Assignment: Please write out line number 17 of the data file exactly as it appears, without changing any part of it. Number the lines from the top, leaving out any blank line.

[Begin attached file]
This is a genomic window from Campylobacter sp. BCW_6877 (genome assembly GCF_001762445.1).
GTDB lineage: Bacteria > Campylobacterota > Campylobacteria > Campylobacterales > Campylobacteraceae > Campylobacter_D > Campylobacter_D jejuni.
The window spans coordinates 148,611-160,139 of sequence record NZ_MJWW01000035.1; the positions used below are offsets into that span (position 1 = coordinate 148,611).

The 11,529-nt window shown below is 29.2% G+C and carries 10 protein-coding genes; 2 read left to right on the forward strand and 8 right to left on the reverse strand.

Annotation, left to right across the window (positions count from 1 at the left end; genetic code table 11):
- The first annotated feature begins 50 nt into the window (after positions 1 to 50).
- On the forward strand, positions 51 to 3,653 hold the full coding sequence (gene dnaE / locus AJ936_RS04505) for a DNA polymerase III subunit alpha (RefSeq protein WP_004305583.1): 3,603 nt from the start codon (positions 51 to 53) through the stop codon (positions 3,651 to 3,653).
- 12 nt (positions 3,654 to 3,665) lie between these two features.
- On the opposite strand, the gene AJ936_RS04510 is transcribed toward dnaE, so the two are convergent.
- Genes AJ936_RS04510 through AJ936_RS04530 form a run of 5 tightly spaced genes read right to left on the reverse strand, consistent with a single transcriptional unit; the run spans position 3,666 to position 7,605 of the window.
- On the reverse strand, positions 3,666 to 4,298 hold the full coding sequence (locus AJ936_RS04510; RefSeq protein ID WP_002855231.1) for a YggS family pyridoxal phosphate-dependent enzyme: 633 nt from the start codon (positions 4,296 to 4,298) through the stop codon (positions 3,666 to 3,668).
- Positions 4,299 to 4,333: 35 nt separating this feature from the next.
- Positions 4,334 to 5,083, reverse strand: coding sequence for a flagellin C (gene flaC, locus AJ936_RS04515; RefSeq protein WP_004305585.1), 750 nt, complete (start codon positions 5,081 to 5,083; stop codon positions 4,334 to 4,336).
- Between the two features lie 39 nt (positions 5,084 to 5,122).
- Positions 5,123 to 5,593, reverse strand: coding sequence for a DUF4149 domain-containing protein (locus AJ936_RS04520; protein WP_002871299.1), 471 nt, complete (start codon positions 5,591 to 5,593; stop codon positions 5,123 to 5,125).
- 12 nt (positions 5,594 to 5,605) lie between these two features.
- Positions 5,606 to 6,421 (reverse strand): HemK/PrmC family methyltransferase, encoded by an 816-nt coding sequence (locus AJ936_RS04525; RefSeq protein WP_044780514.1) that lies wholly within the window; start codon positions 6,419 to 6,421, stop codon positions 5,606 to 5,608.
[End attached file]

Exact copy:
- Positions 5,606 to 6,421 (reverse strand): HemK/PrmC family methyltransferase, encoded by an 816-nt coding sequence (locus AJ936_RS04525; RefSeq protein WP_044780514.1) that lies wholly within the window; start codon positions 6,419 to 6,421, stop codon positions 5,606 to 5,608.